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Mir Solar Array Return Experiment:  Power Performance Measurements & Molecular Contamination Analysis Results

A solar array segment was recently removed from the Mir core module and returned for ground-based analysis. The segment, which is similar to the ones the Russians have provided for the FGB and Service Modules, was microscopically examined and disassembled by US and Russian science teams. Laboratory analyses have shown the segment to be heavily contaminated by an organic silicone coating, which was converted to an organic silicate film by reactions with atomic oxygen within the orbital flight environment. The source of the contaminant was a silicone polymer used by the Russians as an adhesive and bonding agent during segment construction. During its life cycle, the array experienced a reduction in power performance from ~12%, when it was new and first deployed, to ~5%, when it was taken out of service. However, current-voltage measurements of three contaminated cells and three pristine, Russian standard cells have shown that very little degradation in solar array performance was due to the silicate attributed to “thermal hot-spotting” or electrical arcing; orbital debris and micrometeoroid impacts; and possibly to the degradation of the solar cells and interconnects caused by radiation damage from high-energy protons and electrons.

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Atomic Oxygen Durability Testing of an International Space Station Solar Array Validation Coupon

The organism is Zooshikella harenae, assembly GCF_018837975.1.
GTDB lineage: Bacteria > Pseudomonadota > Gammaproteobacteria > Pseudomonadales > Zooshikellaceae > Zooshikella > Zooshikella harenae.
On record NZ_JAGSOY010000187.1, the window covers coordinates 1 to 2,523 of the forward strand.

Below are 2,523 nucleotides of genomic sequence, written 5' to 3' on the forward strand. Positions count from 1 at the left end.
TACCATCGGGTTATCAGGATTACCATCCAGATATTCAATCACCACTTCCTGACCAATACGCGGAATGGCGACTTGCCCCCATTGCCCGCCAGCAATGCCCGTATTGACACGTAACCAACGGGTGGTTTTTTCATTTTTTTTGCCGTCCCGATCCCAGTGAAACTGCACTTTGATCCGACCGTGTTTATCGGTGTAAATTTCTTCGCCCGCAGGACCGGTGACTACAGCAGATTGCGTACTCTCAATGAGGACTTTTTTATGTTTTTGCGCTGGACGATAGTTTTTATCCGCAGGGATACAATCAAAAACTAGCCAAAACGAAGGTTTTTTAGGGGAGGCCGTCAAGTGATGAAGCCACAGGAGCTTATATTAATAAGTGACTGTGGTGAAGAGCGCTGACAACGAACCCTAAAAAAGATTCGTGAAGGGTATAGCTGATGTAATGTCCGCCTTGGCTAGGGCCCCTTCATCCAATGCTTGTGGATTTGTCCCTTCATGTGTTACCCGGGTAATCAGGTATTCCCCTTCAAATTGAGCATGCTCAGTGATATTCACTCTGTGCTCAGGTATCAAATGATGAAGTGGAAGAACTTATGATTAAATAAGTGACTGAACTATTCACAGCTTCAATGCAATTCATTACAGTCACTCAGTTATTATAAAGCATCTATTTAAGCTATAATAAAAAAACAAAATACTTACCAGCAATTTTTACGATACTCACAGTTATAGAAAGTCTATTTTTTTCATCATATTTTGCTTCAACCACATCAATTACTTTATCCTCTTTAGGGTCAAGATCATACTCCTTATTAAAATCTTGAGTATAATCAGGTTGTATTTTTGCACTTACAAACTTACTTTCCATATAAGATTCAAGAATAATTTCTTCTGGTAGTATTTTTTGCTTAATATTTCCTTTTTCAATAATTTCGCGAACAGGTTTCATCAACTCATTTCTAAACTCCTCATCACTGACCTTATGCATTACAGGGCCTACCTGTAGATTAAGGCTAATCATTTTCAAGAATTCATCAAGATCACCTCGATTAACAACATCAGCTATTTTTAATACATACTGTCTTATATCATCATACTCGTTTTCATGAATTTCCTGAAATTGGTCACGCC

An International Space Station solar array validation coupon was exposed in a directed atomic oxygen beam for space environment durability testing. At the NASA Glenn Research Center. Exposure to atomic oxygen and intermittent tensioning of the solar array were conducted to verify the solar array's durability to low Earth orbital atomic oxygen and to the docking threat of plume loading both of which are anticipated over its expected mission life of fifteen years. The validation coupon was mounted on a specially designed rotisserie. The rotisserie mounting enabled the solar and anti-solar facing side of the array to be exposed to directed atomic oxygen in a sweeping arrival process replicating space exposure. The rotisserie mounting also enabled tensioning, in order to examine the durability of the array and its hinge to simulated plume loads. Flash testing to verify electrical performance of the solar array was performed with a solar simulator before and after the exposure to atomic oxygen and tensile loading. Results of the flash testing indicated little or no degradation in the solar array's performance. Photographs were also taken of the array before and after the durability testing and are included along with along with comparisons and discussions in this report. The amount of atomic oxygen damage appeared minor with the exception of a very few isolated defects. There was also no indications that the simulated plume loadings had weakened or damaged the array, even though there was some erosion of Kapton due to atomic oxygen attack. Based on the results of this testing, it is apparent that the International Space Station's solar array should survive the low Earth orbital atomic oxygen environment and docking threats which are anticipated over its expected mission life.